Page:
• Duration and Stops: Typically, the journey to the Perhentian Islands takes about 45 minutes. These boats often make multiple stops at various beaches on both Perhentian Besar and Perhentian Kecil, based on passengers’ accommodation locations. Make sure to communicate your specific drop-off point to the boat operator upon boarding.
  • Pricing: A round-trip boat ride is priced at 70RM (€14). Be mindful of the luggage allowance which is set at 15 kg per person. Exceeding this limit might incur additional charges.
  • Conservation Fee: Before embarking, travelers must also pay a marine park conservation fee of RM30 per person at the jetty.
  • Considerations: The public boat is safe, but it could become quite packed and loud during the high season. Given that there isn’t a proper jetty on the island, expect to tread in water ranging from ankle to knee-depth when you get to Perhentian Islands. It’s advisable to dress accordingly and safeguard electronic items or other valuables in waterproof containers.

Private Boat

  • Flexibility: Unlike the scheduled public boats, private boats function based on demand, offering a direct and tailored route to your chosen beach on the island.
  • Duration: The private boat journey usually takes around 30 minutes.
  • Pricing: Hiring a private boat costs RM350 for a single trip. This fee covers a group of up to 12 passengers.
  • Convenience: One significant advantage of the private boat option is its direct route, eliminating the multiple stops that public boats make. You can also pre-arrange your return journey details with the boat operator. Additionally, there aren’t any restrictions on luggage weight, and travelers are exempt from the marine park conservation fee, allowing for a hassle-free experience as you take in the picturesque surroundings.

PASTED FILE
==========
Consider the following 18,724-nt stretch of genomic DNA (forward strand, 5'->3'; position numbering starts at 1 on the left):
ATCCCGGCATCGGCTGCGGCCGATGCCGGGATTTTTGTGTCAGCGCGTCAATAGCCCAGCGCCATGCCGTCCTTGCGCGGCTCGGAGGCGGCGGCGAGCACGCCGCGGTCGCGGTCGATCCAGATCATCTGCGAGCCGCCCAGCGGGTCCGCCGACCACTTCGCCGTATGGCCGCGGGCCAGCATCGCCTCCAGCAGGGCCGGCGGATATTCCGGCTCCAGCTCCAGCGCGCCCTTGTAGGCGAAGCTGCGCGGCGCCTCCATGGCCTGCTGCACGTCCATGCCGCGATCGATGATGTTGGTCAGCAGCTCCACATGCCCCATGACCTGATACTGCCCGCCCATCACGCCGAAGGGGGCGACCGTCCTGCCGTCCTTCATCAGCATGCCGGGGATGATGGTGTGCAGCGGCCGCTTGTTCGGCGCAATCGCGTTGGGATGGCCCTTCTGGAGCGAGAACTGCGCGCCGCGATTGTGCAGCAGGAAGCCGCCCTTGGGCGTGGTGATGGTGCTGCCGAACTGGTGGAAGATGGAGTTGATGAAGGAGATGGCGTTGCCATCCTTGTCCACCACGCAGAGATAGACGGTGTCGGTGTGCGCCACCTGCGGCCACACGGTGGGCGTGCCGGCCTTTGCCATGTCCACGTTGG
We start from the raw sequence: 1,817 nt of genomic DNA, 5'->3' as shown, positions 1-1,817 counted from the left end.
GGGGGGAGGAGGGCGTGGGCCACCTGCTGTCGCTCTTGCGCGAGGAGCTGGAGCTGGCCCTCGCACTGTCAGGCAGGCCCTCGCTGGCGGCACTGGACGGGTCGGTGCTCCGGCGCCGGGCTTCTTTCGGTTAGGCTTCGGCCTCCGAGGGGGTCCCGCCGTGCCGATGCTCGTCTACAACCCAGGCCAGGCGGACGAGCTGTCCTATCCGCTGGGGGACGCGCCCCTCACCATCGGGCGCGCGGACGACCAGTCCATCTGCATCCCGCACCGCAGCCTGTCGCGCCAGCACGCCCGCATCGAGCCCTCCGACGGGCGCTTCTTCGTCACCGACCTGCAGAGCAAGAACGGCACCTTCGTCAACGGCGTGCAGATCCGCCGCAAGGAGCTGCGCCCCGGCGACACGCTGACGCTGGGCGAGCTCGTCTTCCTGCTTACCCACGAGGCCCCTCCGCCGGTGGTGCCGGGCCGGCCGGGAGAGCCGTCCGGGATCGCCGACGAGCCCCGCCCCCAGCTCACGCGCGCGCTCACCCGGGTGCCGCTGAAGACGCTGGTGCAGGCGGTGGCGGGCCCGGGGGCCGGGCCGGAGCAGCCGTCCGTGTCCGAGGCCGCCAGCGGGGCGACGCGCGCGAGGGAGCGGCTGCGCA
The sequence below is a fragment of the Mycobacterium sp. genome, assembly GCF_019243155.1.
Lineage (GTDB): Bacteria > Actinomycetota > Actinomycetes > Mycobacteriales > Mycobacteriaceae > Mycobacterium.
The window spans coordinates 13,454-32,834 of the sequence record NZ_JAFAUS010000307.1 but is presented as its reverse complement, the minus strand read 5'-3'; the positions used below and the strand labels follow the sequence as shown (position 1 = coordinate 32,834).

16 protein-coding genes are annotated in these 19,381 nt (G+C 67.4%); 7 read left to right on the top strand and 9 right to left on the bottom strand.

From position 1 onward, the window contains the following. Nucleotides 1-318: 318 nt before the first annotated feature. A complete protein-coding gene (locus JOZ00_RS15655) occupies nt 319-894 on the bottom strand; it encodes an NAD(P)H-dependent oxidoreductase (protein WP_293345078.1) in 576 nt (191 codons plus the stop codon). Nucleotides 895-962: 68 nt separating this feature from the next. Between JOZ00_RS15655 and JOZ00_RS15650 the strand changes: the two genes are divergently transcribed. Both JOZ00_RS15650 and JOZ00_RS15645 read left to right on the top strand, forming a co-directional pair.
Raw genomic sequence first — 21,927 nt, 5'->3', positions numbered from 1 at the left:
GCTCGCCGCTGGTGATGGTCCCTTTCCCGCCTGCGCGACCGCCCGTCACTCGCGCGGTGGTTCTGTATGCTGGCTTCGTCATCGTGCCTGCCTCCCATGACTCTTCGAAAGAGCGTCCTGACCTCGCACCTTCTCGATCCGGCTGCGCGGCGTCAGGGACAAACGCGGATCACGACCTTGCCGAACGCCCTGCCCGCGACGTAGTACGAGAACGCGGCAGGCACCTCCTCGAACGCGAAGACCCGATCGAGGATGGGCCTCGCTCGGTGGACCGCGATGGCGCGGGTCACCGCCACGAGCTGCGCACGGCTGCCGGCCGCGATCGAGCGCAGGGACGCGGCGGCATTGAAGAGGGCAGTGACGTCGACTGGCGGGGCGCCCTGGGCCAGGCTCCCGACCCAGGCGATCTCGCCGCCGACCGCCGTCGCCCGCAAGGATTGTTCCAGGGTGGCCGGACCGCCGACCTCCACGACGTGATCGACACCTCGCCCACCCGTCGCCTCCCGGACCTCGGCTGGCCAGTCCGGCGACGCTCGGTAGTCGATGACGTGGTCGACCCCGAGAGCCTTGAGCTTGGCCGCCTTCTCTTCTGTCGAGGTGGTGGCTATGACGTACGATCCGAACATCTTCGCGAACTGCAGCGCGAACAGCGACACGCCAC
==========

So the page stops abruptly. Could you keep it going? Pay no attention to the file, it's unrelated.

Where to Stay in the Perhentian Islands

On Kecil Island, the divide between budget and high-end accommodations is quite evident. Coral Bay appeals to those with a penchant for budget travel. Here, many accommodations veer toward the basic, giving guests a genuine, unfiltered island experience. However, you should be prepared, especially when it comes to amenities like bathrooms which can be rustic… to put it kindly. These type of stays are not my cup of tea; I always hold the belief of “you get what you pay for” close. I’d rather invest a more for enhanced comfort. But travel is an intensely personal experience. Even if the accommodations are basic, Coral Bay compensates with its traveler vibe, budget-friendly beachfront eateries and stunning sunset.